A Libyan court has suspended a deal struck with Italy aiming to reduce refugee boat crossings across the Mediterranean Sea. The court did not provide any explanation for the decision that comes at a time of a rising number of migrants trying to get to Europe with the arrival of spring. “The Justice Ministry of the Government of National Accord (GNA) confirms that the court is still examining the issue in order pending a ruling, and that no final judgment has been issued,” an official statement said.
The GNA is not recognized by Libya’s Tobruk-based parliament, which supports a competing administration in eastern provinces where Russian-backed General Haftar holds sway. The rival government said that the agreement struck between Tripoli and Italy was “null and void” and declared the GNA had “no legal status in the Libyan state”. The GNA is backed by the United Nations but is failing to regain territory controlled by factions. In the meantime, smugglers are using the ongoing fighting to export migrants for profit. Around 90% of vessels crossing the Mediterranean are launched from Libya.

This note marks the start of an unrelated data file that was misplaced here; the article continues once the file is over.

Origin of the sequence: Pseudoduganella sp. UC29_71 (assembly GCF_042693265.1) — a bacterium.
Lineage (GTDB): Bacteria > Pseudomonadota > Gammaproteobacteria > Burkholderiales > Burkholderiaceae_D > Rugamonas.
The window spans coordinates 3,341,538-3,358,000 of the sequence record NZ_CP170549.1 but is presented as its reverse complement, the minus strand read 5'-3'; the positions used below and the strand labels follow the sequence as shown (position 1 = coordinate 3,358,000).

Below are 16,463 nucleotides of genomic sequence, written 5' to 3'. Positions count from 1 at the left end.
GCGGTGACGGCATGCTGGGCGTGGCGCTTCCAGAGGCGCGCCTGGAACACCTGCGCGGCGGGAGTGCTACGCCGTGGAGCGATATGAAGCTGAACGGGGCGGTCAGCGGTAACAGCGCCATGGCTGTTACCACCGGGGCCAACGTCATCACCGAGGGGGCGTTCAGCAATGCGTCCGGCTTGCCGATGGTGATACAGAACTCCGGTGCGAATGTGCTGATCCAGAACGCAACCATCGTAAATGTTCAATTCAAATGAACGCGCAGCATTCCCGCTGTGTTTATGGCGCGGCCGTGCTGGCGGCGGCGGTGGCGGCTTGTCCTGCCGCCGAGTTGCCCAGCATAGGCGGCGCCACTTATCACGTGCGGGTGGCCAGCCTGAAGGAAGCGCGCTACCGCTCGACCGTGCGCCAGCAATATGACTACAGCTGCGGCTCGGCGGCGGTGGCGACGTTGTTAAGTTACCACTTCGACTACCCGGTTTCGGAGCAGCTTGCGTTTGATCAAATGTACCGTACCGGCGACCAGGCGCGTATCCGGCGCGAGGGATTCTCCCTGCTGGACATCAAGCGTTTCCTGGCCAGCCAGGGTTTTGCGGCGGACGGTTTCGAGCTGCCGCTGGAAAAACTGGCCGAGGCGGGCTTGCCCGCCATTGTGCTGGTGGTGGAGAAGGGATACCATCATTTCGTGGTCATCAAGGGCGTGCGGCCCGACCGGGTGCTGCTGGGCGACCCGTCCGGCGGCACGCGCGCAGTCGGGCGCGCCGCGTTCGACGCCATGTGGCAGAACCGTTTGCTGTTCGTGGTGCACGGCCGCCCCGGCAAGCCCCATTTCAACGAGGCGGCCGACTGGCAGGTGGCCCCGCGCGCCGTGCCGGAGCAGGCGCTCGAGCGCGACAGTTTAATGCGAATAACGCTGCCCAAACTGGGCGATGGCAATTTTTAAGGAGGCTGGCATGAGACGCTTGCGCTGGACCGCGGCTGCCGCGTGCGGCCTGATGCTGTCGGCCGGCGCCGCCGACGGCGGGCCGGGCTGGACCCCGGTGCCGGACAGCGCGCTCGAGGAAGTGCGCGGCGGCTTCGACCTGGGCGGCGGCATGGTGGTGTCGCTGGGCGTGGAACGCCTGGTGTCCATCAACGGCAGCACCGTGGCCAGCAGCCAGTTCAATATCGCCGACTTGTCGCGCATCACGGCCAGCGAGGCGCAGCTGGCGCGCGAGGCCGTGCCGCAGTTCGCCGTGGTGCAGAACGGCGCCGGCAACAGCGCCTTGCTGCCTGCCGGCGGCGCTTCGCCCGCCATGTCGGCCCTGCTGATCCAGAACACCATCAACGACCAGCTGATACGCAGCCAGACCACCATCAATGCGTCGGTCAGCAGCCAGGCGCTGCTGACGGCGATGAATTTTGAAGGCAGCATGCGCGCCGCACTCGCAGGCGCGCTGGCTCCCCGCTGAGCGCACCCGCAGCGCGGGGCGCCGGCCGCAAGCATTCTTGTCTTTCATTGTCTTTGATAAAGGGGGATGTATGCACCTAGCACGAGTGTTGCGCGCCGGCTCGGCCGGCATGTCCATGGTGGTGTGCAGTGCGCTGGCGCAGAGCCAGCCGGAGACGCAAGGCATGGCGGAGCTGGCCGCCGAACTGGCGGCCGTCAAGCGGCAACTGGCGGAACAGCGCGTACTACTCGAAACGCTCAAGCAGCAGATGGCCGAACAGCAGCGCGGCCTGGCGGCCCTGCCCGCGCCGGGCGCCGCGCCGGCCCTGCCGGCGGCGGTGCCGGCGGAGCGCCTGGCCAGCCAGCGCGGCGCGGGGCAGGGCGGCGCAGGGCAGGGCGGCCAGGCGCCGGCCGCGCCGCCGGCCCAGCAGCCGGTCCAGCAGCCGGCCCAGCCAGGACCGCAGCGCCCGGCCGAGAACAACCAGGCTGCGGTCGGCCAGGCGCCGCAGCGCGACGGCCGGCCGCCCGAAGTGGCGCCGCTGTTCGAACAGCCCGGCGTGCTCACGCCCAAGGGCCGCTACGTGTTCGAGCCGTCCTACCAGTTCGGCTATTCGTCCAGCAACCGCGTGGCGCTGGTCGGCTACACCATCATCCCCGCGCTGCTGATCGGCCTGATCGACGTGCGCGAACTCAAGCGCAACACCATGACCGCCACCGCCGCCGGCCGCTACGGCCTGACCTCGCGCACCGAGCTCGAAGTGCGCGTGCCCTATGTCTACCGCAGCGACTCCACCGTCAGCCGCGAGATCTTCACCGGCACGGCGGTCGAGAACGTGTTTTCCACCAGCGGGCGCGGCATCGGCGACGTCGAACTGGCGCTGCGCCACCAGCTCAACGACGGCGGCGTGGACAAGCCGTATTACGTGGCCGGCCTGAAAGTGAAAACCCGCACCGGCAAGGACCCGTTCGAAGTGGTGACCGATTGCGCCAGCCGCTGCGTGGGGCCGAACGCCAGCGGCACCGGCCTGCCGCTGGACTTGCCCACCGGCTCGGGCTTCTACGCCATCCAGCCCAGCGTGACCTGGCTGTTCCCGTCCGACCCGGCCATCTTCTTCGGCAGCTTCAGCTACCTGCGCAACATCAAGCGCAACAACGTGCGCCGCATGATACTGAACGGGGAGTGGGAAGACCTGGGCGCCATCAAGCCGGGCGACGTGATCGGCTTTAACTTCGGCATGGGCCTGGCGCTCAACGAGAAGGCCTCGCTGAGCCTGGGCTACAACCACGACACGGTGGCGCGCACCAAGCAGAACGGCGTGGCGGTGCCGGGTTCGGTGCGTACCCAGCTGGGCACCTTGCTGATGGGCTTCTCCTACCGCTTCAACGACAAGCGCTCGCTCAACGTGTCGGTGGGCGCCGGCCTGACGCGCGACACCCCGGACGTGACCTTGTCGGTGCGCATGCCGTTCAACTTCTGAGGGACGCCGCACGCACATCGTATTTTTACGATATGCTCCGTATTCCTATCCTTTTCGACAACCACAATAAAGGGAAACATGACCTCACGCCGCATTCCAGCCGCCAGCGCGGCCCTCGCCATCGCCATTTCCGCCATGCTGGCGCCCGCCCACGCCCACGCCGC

In 2016, more than 5,000 migrants drowned and this year more than 580 deaths have been reported. Last week, as many as 240 migrants are feared to have perished around 15 kilometers off the Libyan coast after a Spanish aid organization Proactiva Open Arms found five bodies in the water and two capsized boats. The number of those who might have drowned is an estimate based on the boats’ capacity. The two vessels that were found are said to be capable of holding 100 people in normal circumstances but smugglers always dispatch boats overflowing.